The purpose of the National Student Survey (NSS) should be to collect views on student experience and not freedom of speech on campuses, a vice-chancellor has said.
Prof Graham Galbraith – who has been vice-chancellor of the University of Portsmouth since 2013 – declared his enthusiasm for the NSS, describing it as “transformational” for higher education in the UK since it launched in 2005.
Speaking to delegates at a Westminster Forum conference on the future direction of the NSS and the Teaching Excellence and Outcomes Framework, Prof Galbraith attacked any notion of the government using the national student census to gather “its own information about aspects of the sector that it may want to regulate further, for example, free speech”.
“I think we’ve got to be careful that the questions that are asked are directly about the individual student experience at university and are not seeking personal opinions or speculation about other factors related to their higher education experience. In other words, it’s really important the tool is focused on improving and enhancing student and experience,” he explained.
Last week, the 2022 NSS launched nationwide – accompanied by a pilot organised by the Office for Students of new questions relating to wellbeing and freedom of speech. Question 30 of the pilot reads: “During your studies, have you felt free to express your ideas, opinions, and beliefs?”
In September 2020, announcing the NSS review, HE minister Michelle Donelan said providers should “educate their students to high standards rather than simply to seek ‘satisfaction’”. Subsequently, question 27 – “Overall, I am satisfied with the quality of the course” – is binned in the pilot, with the OfS replacing it with the not-all-together different: “Overall, how would you rate the quality of your course?”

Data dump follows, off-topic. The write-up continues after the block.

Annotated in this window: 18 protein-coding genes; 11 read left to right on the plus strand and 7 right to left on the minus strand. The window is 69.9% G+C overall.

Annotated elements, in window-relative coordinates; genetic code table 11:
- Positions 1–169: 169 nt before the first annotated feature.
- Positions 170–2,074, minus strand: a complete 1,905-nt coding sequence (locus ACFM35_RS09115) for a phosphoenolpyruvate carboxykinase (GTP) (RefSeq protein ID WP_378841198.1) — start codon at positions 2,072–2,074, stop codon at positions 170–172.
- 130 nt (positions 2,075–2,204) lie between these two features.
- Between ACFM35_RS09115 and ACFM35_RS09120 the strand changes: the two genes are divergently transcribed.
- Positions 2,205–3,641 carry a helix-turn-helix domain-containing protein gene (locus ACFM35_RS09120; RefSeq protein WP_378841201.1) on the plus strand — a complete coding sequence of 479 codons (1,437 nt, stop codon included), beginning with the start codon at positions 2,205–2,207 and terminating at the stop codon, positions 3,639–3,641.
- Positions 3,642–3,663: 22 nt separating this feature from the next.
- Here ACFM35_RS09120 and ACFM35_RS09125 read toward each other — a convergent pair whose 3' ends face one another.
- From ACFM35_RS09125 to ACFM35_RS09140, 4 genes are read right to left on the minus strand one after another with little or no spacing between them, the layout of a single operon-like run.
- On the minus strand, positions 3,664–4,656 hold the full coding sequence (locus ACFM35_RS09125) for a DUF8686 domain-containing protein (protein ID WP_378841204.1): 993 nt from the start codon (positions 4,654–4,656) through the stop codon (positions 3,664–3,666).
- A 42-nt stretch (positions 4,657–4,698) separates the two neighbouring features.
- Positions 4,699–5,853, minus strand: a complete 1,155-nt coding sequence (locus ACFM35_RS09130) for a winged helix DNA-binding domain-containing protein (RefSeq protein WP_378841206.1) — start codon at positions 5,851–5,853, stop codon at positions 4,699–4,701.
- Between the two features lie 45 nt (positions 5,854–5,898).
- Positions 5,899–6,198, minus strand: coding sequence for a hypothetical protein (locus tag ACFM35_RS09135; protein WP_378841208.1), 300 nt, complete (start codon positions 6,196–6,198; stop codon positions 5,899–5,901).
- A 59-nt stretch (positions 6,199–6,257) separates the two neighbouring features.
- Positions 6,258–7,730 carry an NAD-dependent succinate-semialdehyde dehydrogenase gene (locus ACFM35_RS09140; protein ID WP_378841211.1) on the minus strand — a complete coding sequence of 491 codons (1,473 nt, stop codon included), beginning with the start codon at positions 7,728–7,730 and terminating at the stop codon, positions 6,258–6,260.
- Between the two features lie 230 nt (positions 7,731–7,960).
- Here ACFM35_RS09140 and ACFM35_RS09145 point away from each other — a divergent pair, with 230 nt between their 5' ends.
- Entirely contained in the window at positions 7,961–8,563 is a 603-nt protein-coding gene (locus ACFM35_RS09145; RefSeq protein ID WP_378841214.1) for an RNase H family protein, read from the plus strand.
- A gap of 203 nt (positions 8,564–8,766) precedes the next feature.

The pilot survey questions trialled in 2022 “are likely to replace the existing question”, the OfS said in summer 2021.
Ministers had, in recent years, characterised the exercise as “open to gaming”, expensive and bureaucratic.
If your results can be benchmarked against other providers, then it becomes an incentive to drive up performance
– Prof Graham Galbraith, University of Portsmouth
“I do welcome the fact that it looks as if the government has changed its mind somewhat. And it looks like the government is now more committed to NSS than it was before,” Prof Galbraith said.
Over 300,000 final-year UK undergraduate students complete the survey each year. Data from the census underpins several leading league tables, including the Guardian University Guide and the Good University Guide.
Said the Portsmouth vice-chancellor: “I’ve experienced life before NSS and life after NSS. And I must real strongly state that it is my view that NSS was transformational when it was introduced into the higher education sector, because for the first time there was an attempt to listen to what students felt, and to try and understand whether learning and teaching truly was effective for the students.”
“In the past, it was common for lecturers not to turn up to lectures or to turn up late,” Prof Galbraith said, recalling his three decades in HE. “If the NSS stopped tomorrow, I am certain that the most enlightened institutions would carry on with a form of NSS. But it wouldn’t be as effective because it wouldn’t be nationally benchmarked.” He added that it was vital universities across the UK maintained participation to incentivise competition.
“The benefits of a survey like NSS completely outweigh any notion that it may create some bureaucratic burden, I would say. Of course, any survey will, by its nature, be imperfect; it will never be perfect.”
Prof Galbraith ended his comments by arguing that there was merit in expanding the NSS cohort to all undergraduates. “Attitudes change,” he said. “Your lecturing staff in first year may be different from third year, so I think it’s really important for us to be thinking possibly expanding NSS. If your results can be benchmarked against other providers, then it becomes an incentive to drive up performance to enhance performance as an institution.”
Image © University of Portsmouth